How the Opioid Crisis Changed Pain Management and How We Can Heighten Our Awareness of Alternatives
today at 6:00 pm
BY SANDRA GUY
The tremendous national toll of opioid addiction and overdose deaths continues, even after such deaths soared to a record high during last year’s COVID-19 pandemic.
The overdose deaths skyrocketed to 93,000 nationwide amid the pandemic, according to the Centers for Disease Control and Prevention.
Accusations against several drug manufacturers, accusing them of misrepresenting the risks of their painkilling drugs, will go to trial in April 2021, West Virginia Attorney General Patrick Morrisey announced earlier this month. West Virginia leads the nation in the rate of drug overdose deaths.
The claim gets to the heart of the issue: Painkillers’ routine use in American medicine and their effectiveness — or lack of it.
In the late 1990s, pharmaceutical companies reassured the medical community that opioid pain relievers weren’t addictive, and healthcare providers started to prescribe them at greater rates.
That led to widespread misuse of both prescription and non-prescription opioids before it became clear that these medications could indeed be highly addictive.
It’s an especially timely topic, since September marks Pain Awareness Month. Organizations such as the American Chronic Pain Association work to raise public awareness about issues involving pain and pain management.
New research is shedding light on pain remedies’ effectiveness, too.
Many patients who are prescribed opioids after surgery could get the same level of pain relief with non-opioid alternatives such as ibuprofen or acetaminophen without the risk of addiction, researchers say.
“Opioids have been a routine part of postsurgical pain care for decades, but the risk that they could lead to persistent use has been clearly documented,” said lead author Dr. Ryan Howard, a surgical resident at Michigan Medicine, the University of Michigan’s academic medical center in Ann Arbor.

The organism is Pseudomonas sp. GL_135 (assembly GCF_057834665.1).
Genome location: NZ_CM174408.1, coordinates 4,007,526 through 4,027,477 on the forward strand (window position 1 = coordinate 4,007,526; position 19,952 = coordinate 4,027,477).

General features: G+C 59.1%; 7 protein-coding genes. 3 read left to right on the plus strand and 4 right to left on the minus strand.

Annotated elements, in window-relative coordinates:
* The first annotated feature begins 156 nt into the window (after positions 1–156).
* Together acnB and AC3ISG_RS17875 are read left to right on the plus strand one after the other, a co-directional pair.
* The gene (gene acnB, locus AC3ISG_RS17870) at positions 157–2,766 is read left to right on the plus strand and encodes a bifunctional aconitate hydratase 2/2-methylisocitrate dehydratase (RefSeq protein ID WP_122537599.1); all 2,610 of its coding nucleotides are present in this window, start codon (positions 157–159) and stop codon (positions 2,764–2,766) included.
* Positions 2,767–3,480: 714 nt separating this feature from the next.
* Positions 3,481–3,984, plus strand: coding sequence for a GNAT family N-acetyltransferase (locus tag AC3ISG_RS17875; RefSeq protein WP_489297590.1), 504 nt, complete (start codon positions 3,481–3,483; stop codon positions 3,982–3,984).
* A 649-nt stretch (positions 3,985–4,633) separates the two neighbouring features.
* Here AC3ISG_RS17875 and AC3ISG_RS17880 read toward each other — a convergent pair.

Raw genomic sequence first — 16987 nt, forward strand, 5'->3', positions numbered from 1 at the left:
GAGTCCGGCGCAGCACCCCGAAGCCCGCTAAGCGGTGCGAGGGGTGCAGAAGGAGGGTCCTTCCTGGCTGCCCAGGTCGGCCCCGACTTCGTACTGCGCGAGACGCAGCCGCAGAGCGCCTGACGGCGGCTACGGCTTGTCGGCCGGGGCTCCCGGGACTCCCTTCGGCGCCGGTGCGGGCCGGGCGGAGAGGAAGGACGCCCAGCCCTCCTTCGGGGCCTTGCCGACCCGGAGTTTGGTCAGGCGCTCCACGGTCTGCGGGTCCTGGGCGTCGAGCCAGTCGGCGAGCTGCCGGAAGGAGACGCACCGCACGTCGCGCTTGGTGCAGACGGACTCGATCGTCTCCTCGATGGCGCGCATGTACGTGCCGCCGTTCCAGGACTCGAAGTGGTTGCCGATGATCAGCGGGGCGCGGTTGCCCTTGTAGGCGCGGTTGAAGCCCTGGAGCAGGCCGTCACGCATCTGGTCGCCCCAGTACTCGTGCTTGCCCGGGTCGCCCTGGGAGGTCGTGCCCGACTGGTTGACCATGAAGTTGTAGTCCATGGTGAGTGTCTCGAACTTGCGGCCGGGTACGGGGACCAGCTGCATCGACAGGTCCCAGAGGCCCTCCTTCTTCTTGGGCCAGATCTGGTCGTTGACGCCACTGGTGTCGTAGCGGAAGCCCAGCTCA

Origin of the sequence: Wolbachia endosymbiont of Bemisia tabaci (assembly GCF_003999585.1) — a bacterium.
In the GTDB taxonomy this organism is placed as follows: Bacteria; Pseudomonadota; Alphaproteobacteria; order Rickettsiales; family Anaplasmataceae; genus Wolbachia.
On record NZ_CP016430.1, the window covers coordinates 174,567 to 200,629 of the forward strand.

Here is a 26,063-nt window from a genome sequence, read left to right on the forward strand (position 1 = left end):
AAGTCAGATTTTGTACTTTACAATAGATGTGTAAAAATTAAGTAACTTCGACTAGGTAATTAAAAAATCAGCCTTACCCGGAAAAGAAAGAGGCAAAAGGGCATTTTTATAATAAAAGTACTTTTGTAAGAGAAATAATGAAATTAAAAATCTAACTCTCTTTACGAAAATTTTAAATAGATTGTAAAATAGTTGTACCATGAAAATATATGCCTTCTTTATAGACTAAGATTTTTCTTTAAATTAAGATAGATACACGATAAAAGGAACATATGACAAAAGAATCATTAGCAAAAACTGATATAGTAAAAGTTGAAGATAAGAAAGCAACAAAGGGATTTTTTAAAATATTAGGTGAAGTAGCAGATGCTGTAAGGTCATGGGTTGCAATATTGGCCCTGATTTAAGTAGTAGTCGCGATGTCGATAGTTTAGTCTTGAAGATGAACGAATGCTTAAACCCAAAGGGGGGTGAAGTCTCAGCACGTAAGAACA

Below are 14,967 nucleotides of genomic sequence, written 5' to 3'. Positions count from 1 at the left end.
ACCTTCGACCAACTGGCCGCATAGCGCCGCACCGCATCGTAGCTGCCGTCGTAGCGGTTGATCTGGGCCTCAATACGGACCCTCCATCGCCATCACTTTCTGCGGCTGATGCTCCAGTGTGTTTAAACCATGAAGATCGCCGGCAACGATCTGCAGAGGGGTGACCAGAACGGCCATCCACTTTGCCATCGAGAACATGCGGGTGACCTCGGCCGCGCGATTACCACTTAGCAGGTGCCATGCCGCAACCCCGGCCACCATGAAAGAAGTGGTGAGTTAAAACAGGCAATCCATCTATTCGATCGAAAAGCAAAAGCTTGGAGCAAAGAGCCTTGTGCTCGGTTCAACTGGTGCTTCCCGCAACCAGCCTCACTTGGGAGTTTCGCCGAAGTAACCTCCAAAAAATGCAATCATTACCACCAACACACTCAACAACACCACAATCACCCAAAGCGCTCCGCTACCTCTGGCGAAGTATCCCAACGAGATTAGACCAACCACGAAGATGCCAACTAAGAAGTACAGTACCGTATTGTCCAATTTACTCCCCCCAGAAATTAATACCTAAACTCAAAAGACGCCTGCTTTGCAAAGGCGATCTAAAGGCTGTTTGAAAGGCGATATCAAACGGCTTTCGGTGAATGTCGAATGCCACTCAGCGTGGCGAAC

“Perhaps it’s time to make them the exception, not the rule,” he said in a university news release.
Howard and his colleagues analyzed data from more than 22,000 patients who had had surgery comprising gynecological, hernia, gallbladder, appendix, bowel or thyroid.
Opioids were prescribed to 86 percent of the patients, while 14 percent received prescriptions for non-opioid painkillers.
The percentage of patients who sought emergency care for pain was the same for both.
“This study clearly shows no difference in pain, major adverse events or patient-centered outcomes when opioids aren’t prescribed,” said senior author Dr. Mark Bicket, a pain medicine specialist and co-director of the Michigan Opioid Prescribing Engagement Network (Michigan OPEN).
Michigan OPEN researchers also analyzed national insurance claims data on patients who weren’t taking opioids before surgery.
Patients with new persistent opioid use had more hospital and emergency care in the year after surgery than those who filled no opioid prescriptions immediately after their operation, according to the study led by Michigan OPEN co-director Dr. Chad Brummett.
In the June issue of the Journal of Managed Care and Specialty Pharmacy, Brummett’s team reported that patients who started taking opioids after surgery received five times more opioid prescriptions and had much higher overall health care costs than other patients.
The new research heightens the goals of organizations such as the American Chronic Pain Association, which started Partners for Understanding Pain two decades ago.
Stay up-to-date with tips on wisely handling pain issues at https://www.theacpa.org/september-is-pain-awareness-month/.